How to Quit Opioids

Opioids

Today’s show is a little bit of a hybrid between the usual monologue and a guest interview—think of it as a BOGO. First, we’ll dive into the history of the opioid epidemic and look at the disconnect between research-recommended opioid treatment versus the most commonly administered treatment.

Let’s talk about history. To paraphrase the Talking Heads, how did we get here? How did the opioid epidemic become the opioid epidemic?

Let’s start where we are now: every day, 130 Americans die from an opioid overdose. In 2017, that added up to more than 47,000 people. It’s to the point where, for the first time in decades, life expectancy in the U.S. is decreasing, driven in part by opioid overdoses.

THE FIRST WAVE

The opioid epidemic didn’t just develop from one seed; it grew from many. One sprouted in 1980 when a five-sentence letter to the editor was published in one of the most prestigious medical journals, The New England Journal of Medicine, which stated that opioids were not addictive. Like a game of telephone gone wrong, what followed was hundreds of citations of the letter justifying increased prescription of opioids.

THE SECOND AND THIRD WAVES

The second wave began in 2010 as early efforts to cut back on prescriptions made opioids harder to get. Many people turned to heroin, which in turn led to skyrocketing heroin deaths.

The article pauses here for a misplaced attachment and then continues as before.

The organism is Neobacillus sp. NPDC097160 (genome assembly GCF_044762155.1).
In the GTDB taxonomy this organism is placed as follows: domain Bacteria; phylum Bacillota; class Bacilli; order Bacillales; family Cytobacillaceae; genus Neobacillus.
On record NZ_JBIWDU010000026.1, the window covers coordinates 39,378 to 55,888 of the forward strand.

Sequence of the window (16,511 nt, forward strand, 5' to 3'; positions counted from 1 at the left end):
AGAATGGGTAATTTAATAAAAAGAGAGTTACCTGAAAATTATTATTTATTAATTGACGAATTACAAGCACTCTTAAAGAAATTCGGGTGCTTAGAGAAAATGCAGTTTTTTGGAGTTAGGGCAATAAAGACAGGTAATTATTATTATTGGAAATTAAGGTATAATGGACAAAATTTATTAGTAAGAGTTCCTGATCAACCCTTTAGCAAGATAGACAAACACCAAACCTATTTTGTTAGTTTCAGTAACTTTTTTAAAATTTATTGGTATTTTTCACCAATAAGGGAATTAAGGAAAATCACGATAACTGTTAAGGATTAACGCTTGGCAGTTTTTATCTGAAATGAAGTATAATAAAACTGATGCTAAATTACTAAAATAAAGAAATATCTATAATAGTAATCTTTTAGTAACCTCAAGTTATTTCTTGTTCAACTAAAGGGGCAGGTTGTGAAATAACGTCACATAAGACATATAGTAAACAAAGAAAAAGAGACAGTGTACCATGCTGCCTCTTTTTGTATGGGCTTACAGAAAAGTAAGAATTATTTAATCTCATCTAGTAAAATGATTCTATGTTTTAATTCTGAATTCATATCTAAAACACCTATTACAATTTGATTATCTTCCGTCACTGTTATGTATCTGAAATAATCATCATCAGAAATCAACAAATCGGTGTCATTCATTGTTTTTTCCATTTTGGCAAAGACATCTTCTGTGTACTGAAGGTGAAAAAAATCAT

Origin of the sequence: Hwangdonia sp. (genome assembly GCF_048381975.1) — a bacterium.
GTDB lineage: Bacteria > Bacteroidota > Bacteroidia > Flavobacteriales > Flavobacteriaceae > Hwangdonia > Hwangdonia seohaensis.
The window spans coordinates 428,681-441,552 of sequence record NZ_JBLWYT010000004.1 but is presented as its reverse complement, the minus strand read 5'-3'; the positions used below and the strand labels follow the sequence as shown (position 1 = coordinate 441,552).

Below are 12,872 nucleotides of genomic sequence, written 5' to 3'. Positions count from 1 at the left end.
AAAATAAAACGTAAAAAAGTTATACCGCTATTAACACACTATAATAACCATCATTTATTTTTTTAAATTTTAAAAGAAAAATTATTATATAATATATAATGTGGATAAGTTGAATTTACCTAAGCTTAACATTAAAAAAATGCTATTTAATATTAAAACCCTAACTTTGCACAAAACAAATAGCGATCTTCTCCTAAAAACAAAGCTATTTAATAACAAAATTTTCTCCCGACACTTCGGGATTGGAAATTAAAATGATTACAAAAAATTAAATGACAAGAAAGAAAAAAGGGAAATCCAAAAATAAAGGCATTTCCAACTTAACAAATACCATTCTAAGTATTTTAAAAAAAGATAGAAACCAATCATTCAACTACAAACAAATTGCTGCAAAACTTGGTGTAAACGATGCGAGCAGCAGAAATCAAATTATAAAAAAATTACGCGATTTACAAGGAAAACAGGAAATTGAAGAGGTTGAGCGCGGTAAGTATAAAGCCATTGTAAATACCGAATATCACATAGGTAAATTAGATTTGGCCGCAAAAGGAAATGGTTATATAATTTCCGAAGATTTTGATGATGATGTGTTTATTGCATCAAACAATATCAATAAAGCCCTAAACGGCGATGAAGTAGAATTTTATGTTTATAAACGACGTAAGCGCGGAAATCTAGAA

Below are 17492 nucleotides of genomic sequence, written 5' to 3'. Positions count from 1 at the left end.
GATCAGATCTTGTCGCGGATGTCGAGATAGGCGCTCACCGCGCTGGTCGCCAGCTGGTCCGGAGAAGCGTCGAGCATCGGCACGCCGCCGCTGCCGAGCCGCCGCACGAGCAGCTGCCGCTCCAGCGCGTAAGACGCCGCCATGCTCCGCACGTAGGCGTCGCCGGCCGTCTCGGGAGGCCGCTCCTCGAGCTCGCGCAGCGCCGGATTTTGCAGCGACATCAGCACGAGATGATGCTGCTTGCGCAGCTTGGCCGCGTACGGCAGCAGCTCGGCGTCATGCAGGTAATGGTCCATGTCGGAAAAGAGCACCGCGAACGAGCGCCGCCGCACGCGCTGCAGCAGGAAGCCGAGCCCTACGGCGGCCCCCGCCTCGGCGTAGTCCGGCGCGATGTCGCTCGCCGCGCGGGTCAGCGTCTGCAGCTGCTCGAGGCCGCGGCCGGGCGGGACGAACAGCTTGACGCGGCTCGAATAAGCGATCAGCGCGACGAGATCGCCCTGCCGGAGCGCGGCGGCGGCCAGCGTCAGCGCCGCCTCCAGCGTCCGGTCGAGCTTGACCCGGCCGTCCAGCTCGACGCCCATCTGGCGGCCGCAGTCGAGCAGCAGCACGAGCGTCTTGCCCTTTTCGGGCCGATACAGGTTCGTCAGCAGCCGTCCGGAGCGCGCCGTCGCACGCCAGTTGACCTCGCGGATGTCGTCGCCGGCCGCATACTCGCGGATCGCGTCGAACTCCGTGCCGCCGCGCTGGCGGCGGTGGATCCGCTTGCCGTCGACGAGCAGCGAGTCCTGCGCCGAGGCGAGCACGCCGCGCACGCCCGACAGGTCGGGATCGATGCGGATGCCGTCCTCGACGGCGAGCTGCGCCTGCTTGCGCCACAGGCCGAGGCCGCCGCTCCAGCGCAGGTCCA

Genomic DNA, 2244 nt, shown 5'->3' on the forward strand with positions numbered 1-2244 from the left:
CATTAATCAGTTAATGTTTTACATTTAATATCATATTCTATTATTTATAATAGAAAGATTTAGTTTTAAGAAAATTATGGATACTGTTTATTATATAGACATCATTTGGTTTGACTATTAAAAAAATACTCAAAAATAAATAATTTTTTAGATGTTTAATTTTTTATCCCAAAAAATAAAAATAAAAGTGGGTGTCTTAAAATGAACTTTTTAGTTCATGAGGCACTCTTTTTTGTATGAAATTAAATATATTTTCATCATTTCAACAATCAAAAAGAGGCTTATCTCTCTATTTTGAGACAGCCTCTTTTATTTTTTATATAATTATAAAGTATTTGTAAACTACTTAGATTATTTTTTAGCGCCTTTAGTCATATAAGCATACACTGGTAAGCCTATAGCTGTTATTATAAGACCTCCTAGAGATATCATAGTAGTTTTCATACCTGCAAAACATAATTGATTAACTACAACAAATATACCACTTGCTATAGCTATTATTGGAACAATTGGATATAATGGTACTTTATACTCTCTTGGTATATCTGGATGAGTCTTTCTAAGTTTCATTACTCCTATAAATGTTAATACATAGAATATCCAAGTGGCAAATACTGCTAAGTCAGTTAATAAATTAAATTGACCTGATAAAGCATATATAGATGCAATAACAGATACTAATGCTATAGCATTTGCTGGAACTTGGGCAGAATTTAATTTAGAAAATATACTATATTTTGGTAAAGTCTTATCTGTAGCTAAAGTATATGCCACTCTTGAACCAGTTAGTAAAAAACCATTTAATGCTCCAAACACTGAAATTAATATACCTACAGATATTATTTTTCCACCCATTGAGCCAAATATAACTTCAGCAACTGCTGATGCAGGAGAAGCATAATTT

The third wave hit hard in 2013 when illicitly manufactured synthetic fentanyl became widely available. Look at a graph of fentanyl deaths per year throughout the opioid epidemic and you’ll see a near-vertical line shooting upwards starting in 2013.

THE PARADOX OF OPIOID TREATMENT

Where does this leave us? Today, the biggest challenge is how to help those who are currently addicted to opioids, an estimated 2 million people.

Research finds that something called Medication-Assisted Treatment, or MAT, is most effective. Medication-Assisted Treatment is exactly what it sounds like—addiction counseling combined with an opioid-replacement medication like methadone, Suboxone, or buprenorphine, which prevents withdrawal symptoms and reduces cravings.

However, around 90% of treatment facilities use a counseling-only abstinence-based approach. This is similar to traditional abstinence-based treatment of alcoholism.

And those brain changes don’t automatically snap back after detoxing off opioids but there’s a fatal flaw: opioids change the brain in very different ways than alcohol, cocaine, or other drugs. How? Prolonged opioid use alters brain regions that regulate reward, learning, memory, decision-making, and stress response, among others.

Read more on Scientific American

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